They readily mix with other species of farm animals.

Alpacas are very gentle animals. They do not bite or butt and do not have upper teeth, horns, hooves, or claws to do serious injury.

They are quiet animals, producing only a soft humming sound unless they are alarmed or scared.

Although it is more enjoyable to have the acreage to raise alpacas, it is becoming increasingly popular for people to board and alpaca at a farm as an investment.

They are transported easily and simply lay down in a trailer or small van for the trip.  

Alpacas are extremely clean animals, confining their waste to only a few spots in the pasture. This helps to control parasites and makes it easy to collect and compost their fertilizer.

Alpacas leave pastures undamaged since their feet are padded and they tend to eat only the top of the grass, leaving the roots intact. They are ideal for anyone (even small acreage owners) because they control pasture/lawn growth without the damage, smell, and noise of other species.

There are numerous tax incentives involved with raising alpacas. Visit the Farmer’s Tax Guide at www.irs.gov for more information.

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Materials Needed to Begin Your Own Alpaca Farm

Alpacas: You must start with at least two alpacas since they are herd-oriented animals

Land: Alpacas do not need much room. 1 acre can support 5-6 alpacas.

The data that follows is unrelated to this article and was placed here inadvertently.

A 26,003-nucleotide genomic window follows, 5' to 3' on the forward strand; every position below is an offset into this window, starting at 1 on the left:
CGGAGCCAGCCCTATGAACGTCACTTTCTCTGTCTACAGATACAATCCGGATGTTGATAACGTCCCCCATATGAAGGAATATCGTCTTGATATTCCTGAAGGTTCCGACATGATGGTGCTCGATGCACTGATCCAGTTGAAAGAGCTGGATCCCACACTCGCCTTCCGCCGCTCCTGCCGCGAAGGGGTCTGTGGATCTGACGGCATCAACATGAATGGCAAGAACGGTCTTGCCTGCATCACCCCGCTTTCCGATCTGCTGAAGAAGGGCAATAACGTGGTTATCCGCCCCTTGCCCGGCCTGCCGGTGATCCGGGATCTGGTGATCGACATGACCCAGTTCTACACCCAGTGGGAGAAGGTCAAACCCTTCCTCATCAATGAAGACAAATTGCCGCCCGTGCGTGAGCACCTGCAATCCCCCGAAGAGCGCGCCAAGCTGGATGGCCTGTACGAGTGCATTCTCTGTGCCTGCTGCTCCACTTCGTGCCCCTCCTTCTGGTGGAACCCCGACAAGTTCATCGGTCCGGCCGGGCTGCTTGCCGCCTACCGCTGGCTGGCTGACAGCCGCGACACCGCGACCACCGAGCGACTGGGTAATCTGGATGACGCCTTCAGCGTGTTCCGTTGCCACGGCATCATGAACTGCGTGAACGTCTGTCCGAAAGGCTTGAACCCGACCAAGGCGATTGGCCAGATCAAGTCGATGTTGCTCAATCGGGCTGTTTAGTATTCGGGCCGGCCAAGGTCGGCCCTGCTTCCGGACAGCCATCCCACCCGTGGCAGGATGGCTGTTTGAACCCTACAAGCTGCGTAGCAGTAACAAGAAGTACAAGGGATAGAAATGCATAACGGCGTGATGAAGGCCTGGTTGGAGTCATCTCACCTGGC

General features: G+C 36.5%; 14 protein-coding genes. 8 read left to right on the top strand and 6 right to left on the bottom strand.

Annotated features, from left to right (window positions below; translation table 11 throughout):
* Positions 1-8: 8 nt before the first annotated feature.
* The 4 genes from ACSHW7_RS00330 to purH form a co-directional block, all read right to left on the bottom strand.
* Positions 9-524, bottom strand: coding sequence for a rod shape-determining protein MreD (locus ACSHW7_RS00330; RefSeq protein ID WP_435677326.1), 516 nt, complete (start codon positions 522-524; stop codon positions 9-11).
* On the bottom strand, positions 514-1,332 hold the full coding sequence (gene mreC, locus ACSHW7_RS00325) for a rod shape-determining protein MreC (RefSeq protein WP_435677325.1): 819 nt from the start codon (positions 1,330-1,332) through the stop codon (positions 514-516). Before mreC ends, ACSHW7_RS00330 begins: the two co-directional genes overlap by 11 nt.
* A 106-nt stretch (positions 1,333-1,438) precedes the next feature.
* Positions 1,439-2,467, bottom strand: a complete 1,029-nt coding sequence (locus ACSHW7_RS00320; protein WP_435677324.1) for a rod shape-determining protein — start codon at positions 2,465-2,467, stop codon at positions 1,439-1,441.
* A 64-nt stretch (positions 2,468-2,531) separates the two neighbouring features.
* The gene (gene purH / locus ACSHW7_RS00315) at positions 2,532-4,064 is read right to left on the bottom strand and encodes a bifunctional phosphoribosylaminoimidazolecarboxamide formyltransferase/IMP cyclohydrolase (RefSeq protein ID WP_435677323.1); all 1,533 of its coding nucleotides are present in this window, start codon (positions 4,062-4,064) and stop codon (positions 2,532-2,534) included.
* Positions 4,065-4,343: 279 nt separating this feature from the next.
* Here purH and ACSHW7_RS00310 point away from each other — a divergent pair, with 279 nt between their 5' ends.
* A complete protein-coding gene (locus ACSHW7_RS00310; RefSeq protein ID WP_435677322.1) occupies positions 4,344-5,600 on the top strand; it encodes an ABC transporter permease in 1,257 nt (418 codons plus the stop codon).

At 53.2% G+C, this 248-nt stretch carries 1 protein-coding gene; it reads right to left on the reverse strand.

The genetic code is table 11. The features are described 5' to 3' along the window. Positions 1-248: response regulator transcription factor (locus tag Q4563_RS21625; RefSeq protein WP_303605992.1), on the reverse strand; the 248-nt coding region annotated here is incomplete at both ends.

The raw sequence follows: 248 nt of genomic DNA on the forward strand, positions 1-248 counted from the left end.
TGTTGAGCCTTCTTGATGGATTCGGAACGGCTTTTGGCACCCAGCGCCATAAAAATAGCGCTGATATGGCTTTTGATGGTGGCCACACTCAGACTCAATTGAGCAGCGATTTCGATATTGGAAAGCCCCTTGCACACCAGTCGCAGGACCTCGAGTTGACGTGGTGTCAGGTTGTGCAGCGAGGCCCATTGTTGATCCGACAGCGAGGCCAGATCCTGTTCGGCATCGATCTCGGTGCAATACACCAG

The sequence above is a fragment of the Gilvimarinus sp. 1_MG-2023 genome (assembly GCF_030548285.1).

Facilities: Minimally, alpacas require an open 3-sided shed for protection against the extreme heat and foul weather.

Fencing: Alpacas will not try to knock down fences but fencing should be protective enough to keep predators from entering.

Nutrient Balanced Food Supply: There should be good quality pasture without poisonous plants, good quality hay, and feed supplemented with vitamins and minerals. 

Veterinarian: An experienced vet or one who is eager to learn is essential to proper herd health.

Alpaca Care Reference Books: We like Caring for Llamas and Alpacas: A Health and Management Guide by Clare Hoffman, DVM and Ingrid Asmus and Llama and Alpaca Neonatal Care by Bradford Smith, DVM, PhD et al.

Halters and Leads

Food and Hay Feeders

Water Supply Containers:  Heated water containers will be needed in the winter months.

Large Ventilation Fan: They need some help on those hot summer days! 

Scale: Many medications given to the alpacas are dependent on weight, plus, it is a good idea to keep a monthly record of their weights in order to see any alterations that may indicate a problem.

Veterinary Supply Kit:
contains items for emergency alpaca care

Record Book or Herd Management Computer Software

Misc. Supplies: worming medication, rake & scooper to clean up waste, toenail pruners, fly control 

If you plan to have crias you would also need to purchase a cria care kit, cria coat, heated pet pad, frozen colostrum and a cria scale.   

 

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Suggested Memberships

 

ARI: Alpaca Registry Inc

AOBA: Alpaca Owners and Breeders Association

Your State's Alpaca Organization

Fleece Co-op